Records obtained by NBC 7 Investigates show nearly 70 percent of California's campaign giving went to out-of-state or presidential candidates, according to data from the Federal Election Commission (FEC).
This election cycle several San Diegans have participated in that giving, the FEC data shows, including:
- San Diego developer Doug Manchester and his wife, Geniya, have donated nearly $1 million to committees and presidential candidates, most recently Donald Trump.
- San Diego Real Estate moguls, Lawrence and Suzanne Hess, gave more than $350,000; $43,000 of that to key Democratic Senate races outside California.
- La Jolla businessman Robert Price and his wife Allison, gave nearly $100,000; $60,000 of that also to Democratic Senate races outside California, including $33,000 to the Democratic Senatorial Campaign Committee.
The money from the Hess', Price's, and other top California donors are funding nine toss-up U.S. Senate races in Florida, Illinois, Indiana, Nevada, New Hampshire, North Carolina, Ohio, Pennsylvania and Wisconsin.
Click here to read more on how Super Pacs are pouring millions into these campaigns.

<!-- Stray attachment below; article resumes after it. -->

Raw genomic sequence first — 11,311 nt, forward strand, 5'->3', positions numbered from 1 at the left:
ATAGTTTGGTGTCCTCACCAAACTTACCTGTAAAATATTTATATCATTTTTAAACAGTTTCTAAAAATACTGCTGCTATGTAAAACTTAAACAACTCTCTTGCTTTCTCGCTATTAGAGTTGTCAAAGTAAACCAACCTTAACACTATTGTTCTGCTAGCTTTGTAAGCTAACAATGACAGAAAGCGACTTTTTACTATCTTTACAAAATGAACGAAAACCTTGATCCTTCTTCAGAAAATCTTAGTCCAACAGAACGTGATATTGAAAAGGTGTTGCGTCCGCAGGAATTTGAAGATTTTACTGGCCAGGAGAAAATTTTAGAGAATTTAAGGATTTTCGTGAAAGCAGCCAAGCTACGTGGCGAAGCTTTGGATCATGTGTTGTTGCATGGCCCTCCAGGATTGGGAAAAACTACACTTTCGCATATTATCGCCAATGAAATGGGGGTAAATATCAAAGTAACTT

“What the national government does affects all of us,” Daniel Newman, co-founder and CEO of Maplight.org, a non-partisan group that tracks campaign money said.
“Right now the control of the Senate is up for grabs…Whether it's Republican or Democratic control (they) have a big effect on everyone in the country including the wealthy groups that are finding these campaigns,” he said. “If you're going to write a large check to someone you support them in their policies and their policies are ones that you support as well so what this means is that the people that tend to have the resources to get elected favor the interest of the wealthiest individuals and interest groups.”
Click here to see the top 10 biggest Super Pac Spenders.
This campaign cycle, federal election records show, donors in San Diego and Imperial counties have given $22 million to federal candidates and committees. A slim percentage compared to the $203 million from Los Angeles, Orange, Riverside, San Bernardino and Ventura counties and the $223 million coming from the in the Bay Area.
“San Diego has always been the smallest pond being the smallest of these big cities, with L.A., San Francisco neck and neck in their campaign contributions,” Thad Kousser, the Political Science Department Chair at University of California, San Diego said.
The reason, according to him is that San Diego doesn't have as much money.
“We don't have the big companies, the Fortune 500 companies that lead to the CEOs and all those vice presidents who know their company has a stake in government,” he said.
NBC 7 Investigates contacted the major local donors mentioned in this story. The Manchester’s and the Hess' did not return calls and e-mails to their businesses. Robert Price said he did not want to comment.